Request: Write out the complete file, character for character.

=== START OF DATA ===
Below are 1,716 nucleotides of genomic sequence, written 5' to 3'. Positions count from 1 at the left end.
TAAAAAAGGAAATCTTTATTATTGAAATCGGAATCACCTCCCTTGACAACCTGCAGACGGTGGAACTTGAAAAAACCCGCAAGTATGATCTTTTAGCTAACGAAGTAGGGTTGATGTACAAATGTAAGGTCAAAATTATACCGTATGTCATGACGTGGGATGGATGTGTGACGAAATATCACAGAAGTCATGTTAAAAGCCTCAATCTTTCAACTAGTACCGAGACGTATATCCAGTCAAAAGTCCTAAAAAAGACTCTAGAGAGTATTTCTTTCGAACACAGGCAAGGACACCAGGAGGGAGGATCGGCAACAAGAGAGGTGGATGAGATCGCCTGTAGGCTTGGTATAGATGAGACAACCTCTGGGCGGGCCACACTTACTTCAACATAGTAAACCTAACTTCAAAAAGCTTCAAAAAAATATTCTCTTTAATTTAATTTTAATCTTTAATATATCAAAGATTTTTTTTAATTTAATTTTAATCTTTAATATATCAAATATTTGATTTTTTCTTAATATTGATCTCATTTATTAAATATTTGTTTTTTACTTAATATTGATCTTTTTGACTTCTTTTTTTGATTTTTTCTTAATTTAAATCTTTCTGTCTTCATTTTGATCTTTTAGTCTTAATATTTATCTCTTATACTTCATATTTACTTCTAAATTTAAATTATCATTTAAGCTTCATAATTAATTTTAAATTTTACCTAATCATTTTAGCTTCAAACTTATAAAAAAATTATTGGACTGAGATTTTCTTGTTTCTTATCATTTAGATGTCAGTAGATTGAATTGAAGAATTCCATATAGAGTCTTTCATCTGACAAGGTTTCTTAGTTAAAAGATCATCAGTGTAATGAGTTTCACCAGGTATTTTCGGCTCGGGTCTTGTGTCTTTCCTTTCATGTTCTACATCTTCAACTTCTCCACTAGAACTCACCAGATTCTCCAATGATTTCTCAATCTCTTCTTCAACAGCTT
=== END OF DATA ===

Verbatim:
Below are 1,716 nucleotides of genomic sequence, written 5' to 3'. Positions count from 1 at the left end.
TAAAAAAGGAAATCTTTATTATTGAAATCGGAATCACCTCCCTTGACAACCTGCAGACGGTGGAACTTGAAAAAACCCGCAAGTATGATCTTTTAGCTAACGAAGTAGGGTTGATGTACAAATGTAAGGTCAAAATTATACCGTATGTCATGACGTGGGATGGATGTGTGACGAAATATCACAGAAGTCATGTTAAAAGCCTCAATCTTTCAACTAGTACCGAGACGTATATCCAGTCAAAAGTCCTAAAAAAGACTCTAGAGAGTATTTCTTTCGAACACAGGCAAGGACACCAGGAGGGAGGATCGGCAACAAGAGAGGTGGATGAGATCGCCTGTAGGCTTGGTATAGATGAGACAACCTCTGGGCGGGCCACACTTACTTCAACATAGTAAACCTAACTTCAAAAAGCTTCAAAAAAATATTCTCTTTAATTTAATTTTAATCTTTAATATATCAAAGATTTTTTTTAATTTAATTTTAATCTTTAATATATCAAATATTTGATTTTTTCTTAATATTGATCTCATTTATTAAATATTTGTTTTTTACTTAATATTGATCTTTTTGACTTCTTTTTTTGATTTTTTCTTAATTTAAATCTTTCTGTCTTCATTTTGATCTTTTAGTCTTAATATTTATCTCTTATACTTCATATTTACTTCTAAATTTAAATTATCATTTAAGCTTCATAATTAATTTTAAATTTTACCTAATCATTTTAGCTTCAAACTTATAAAAAAATTATTGGACTGAGATTTTCTTGTTTCTTATCATTTAGATGTCAGTAGATTGAATTGAAGAATTCCATATAGAGTCTTTCATCTGACAAGGTTTCTTAGTTAAAAGATCATCAGTGTAATGAGTTTCACCAGGTATTTTCGGCTCGGGTCTTGTGTCTTTCCTTTCATGTTCTACATCTTCAACTTCTCCACTAGAACTCACCAGATTCTCCAATGATTTCTCAATCTCTTCTTCAACAGCTT